This is the part two I promised I’d write yesterday. Part one had to do with morality and how it seems to be culturally determined and socially enforced.
Professor Emer O’Hagan’s talk last night was titled “Do We Lack Moral Character?” but she said little about morality specifically. Her lecture focused much more on the definition of character and the debate that goes on in terms of whether our character traits are inherent (aka “global”) or if they are determined more by situational stimuli (local).
She started by outlining the situationist argument which is basically the theory that one’s character traits rely mostly on what we’re doing and what’s happening around us. She mentioned a few studies done in the past that seem to lean towards this idea, one of which being Milgrim’s obedience study.
It was set up to make people think they were participating in a completely different study where they had to ask another person questions and shock that person any time the response was incorrect. The “learner” wasn’t actually hooked up to anything dangerous. He was one of the researchers and left in another room to play the recording that sounded like someone being tortured to death by increased levels of shocking.
What Milgrim and his team discovered was that people will follow orders no matter what the end result. Some required more prompting than others, but ultimately many listened to the authority in the lab coat and continued administering the shocks, even after the screaming stopped. Not that they were happy to comply, of course. Most of them found it very distressing and wrong but the need to obey in that situation still took precedence over compassion or integrity.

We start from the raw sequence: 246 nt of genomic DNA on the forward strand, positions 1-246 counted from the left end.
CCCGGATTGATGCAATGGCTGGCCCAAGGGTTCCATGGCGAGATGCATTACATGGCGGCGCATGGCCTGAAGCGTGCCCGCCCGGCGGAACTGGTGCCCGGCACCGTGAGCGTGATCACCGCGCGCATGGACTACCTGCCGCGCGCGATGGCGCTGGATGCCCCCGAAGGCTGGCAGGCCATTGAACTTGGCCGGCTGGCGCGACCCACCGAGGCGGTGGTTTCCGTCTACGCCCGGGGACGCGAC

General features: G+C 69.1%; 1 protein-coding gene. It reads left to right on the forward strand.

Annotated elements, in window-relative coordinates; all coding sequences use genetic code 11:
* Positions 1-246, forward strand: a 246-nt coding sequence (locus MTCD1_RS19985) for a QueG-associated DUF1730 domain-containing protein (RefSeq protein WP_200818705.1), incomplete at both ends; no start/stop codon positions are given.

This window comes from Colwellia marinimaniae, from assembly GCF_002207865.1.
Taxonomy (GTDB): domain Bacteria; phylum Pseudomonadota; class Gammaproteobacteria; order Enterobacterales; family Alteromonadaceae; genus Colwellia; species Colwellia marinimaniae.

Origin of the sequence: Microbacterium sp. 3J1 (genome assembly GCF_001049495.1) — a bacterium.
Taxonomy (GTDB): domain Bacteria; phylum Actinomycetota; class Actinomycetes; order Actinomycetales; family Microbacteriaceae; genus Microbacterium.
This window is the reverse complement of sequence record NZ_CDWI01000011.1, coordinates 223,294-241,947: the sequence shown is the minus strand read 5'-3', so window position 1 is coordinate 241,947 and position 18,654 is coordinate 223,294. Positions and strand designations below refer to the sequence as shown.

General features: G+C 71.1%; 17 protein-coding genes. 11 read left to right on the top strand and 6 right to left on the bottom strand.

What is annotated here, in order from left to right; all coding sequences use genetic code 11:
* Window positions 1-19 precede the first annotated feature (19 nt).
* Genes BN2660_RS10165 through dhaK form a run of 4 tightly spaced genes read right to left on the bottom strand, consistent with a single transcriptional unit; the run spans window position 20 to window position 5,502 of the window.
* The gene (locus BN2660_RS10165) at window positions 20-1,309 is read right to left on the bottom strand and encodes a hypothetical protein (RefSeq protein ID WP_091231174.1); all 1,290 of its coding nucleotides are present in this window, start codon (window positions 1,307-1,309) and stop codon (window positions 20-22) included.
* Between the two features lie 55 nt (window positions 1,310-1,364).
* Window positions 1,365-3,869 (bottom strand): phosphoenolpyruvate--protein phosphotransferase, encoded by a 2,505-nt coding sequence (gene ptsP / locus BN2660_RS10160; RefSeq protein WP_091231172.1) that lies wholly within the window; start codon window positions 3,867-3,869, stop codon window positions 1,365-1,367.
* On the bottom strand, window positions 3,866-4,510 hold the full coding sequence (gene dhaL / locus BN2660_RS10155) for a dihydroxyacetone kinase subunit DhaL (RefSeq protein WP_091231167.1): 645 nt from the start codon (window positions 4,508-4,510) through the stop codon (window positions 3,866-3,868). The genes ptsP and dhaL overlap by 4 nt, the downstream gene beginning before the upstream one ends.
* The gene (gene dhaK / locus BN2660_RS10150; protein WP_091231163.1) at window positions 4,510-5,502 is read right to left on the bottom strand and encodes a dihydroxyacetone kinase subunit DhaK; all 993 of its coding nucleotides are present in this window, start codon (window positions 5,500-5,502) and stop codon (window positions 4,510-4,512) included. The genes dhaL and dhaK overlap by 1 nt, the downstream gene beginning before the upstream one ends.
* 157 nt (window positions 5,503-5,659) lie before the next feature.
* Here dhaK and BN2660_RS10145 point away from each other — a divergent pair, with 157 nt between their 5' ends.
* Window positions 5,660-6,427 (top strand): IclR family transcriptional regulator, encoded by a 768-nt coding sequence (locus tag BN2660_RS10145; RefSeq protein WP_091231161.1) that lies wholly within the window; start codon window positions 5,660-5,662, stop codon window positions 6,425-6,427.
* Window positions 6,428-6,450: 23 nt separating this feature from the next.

Someone else mentioned the Stanford prison experiments. I piped up about what I thought I knew about that one once O’Hagan admitted she wasn’t too familiar with it, but I got facts wrongs. I hate getting facts wrong, so I’ll make sure they’re right here. Philip Zimbardo invited some students to participate in a role playing experiment where some of the boys would be guards at a prison they made in the basement, and the rest would act as the prisoners. They were told at the beginning that they could quit at any time, but once the game got going, everyone got so involved in their roles that the majority forgot that part. Zimbardo hoped to run his prison for 2 weeks but had to pull the plug before the first week was up. He was also caught up in the prison aspect and ceased to be an objective observer.
O’Hagan mentioned several other studies that tried to track compassion (would theology students off to speak about the Good Samaritan be one if they were in a hurry?) and honesty (in the 1920s, children were checked in a variety of situations to see how many would lie or cheat) and helpfulness (finding a dime in a phone booth radically increased likelihood that they’d help a person pick up the stuff they dropped outside the phone booth). She wasn’t coming down on the side of the situationists on this topic, though. She preferred the opposing approach, that character is the property of a life, not a moment.
During the Q&A, one of the people in the audience suggested that incentives need to be considered. Are people generous because it comes to them naturally, or do they just want the tax break? Are people helpful because they genuinely want to help, or are they avoiding guilt trips/wanting to impress someone? How much do expectations and chance of reward come into play? Can social policy/prisons/cities be designed to promote good character traits, and should they be?
It was also mentioned that making character assumptions about someone can be a grievous error since it often leads to misunderstandings and disappointments. If people are going to be sorted by particular traits they appear to possess, people might overlook other flaws of character that should also be taken into consideration if we really want to understand someone’s motives. We should also be more up front about our own motivations and our limitations as well.
By and large, it made for an interesting discussion and I haven’t hit on half of what got said. More about the study of moral character can be found here, including history and the role luck plays in all of this.